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Lever

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Lever

1. 1. Lever By: Group 2
2. 2. Did you know that pliers, scissors, and the crowbar are examples of a lever? A lever is a simple bar that can rotate about a point called a fulcrum.
3. 3. Do you know that certain parts of human act as levers?
4. 4. Levers are force multipliers as well as distance multipliers. In pliers, a small force handle produces a large force at the jaw. In the human arm, a small movement of a muscle causes a large movement of the hand. Some levers also change the direction of the force applied.
5. 5. A lever is a machine consisting of a beam or rigid rod pivoted at a fixed hinge, or fulcrum. It is one of the six simple machines is identified by Renaissance scientists. The word comes from the French lever, "to raise". A lever amplifies an input force to provide a greater output force, which is said to provide leverage. The ratio of the output force to the input force is the ideal mechanical advantage of the lever.
6. 6. Classes of levers Levers are classified by the relative positions of the fulcrum and the input and output forces. It is common to call the input force the effort and the output force the load or the resistance. This allows the identification of three classes of levers by the relative locations of the fulcrum, the resistance and the effort:
7. 7. Class 1: Fulcrum in the middle: the effort is applied on one side of the fulcrum and the resistance on the other side, for example, a crowbar or a pair of scissors.
8. 8. Class 2: Resistance in the middle: the effort is applied on one side of the resistance and the fulcrum is located on the other side, for example, a wheelbarrow or a nutcracker or a bottle opener.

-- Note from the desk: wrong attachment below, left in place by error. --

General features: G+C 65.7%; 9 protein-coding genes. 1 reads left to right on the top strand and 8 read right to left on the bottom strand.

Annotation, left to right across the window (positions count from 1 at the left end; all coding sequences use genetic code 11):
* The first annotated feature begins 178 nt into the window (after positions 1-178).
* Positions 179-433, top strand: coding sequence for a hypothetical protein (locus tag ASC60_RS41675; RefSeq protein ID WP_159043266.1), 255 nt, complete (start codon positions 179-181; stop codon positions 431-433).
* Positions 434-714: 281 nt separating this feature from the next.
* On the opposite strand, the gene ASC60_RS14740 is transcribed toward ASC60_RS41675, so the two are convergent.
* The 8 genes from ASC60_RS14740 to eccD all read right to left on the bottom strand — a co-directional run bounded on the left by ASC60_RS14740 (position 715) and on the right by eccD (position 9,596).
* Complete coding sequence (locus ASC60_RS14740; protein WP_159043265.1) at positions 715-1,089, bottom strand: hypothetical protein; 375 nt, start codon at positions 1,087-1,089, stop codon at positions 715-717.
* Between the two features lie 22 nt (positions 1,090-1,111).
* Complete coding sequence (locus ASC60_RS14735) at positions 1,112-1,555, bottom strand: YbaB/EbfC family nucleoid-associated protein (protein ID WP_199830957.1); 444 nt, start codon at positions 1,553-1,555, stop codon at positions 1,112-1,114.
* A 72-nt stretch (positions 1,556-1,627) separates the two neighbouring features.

9. 9. Class 3: Effort in the middle: the resistance is on one side of the effort and the fulcrum is located on the other side, for example, a pair of tweezers or the human mandible.
10. 10. The mechanical advantage for various levers can be calculated by measuring the force applied and the force produced using the equations previously given. The mechanical advantage can also be calculated by measuring the effort arm ( the distance from the fulcrum to the effort, De) and the resistance arm (the distance from the fulcrum to the resistance, Dr). This is the theoretical mechanical advantage.
11. 11. It will be good to remember as well some properties of MA for the different type of levers. First-class levers (fulcrum between the forces) MA can be <1,= 1, or >1. Second-class levers (resistance force between effort force and fulcrum): MA always >1. Third-class levers (effort force between resistance and fulcrum): MA always <1.
12. 12. Look at the system below. A load of 30N is supported by a 10 N effort. What is its mechanical advantage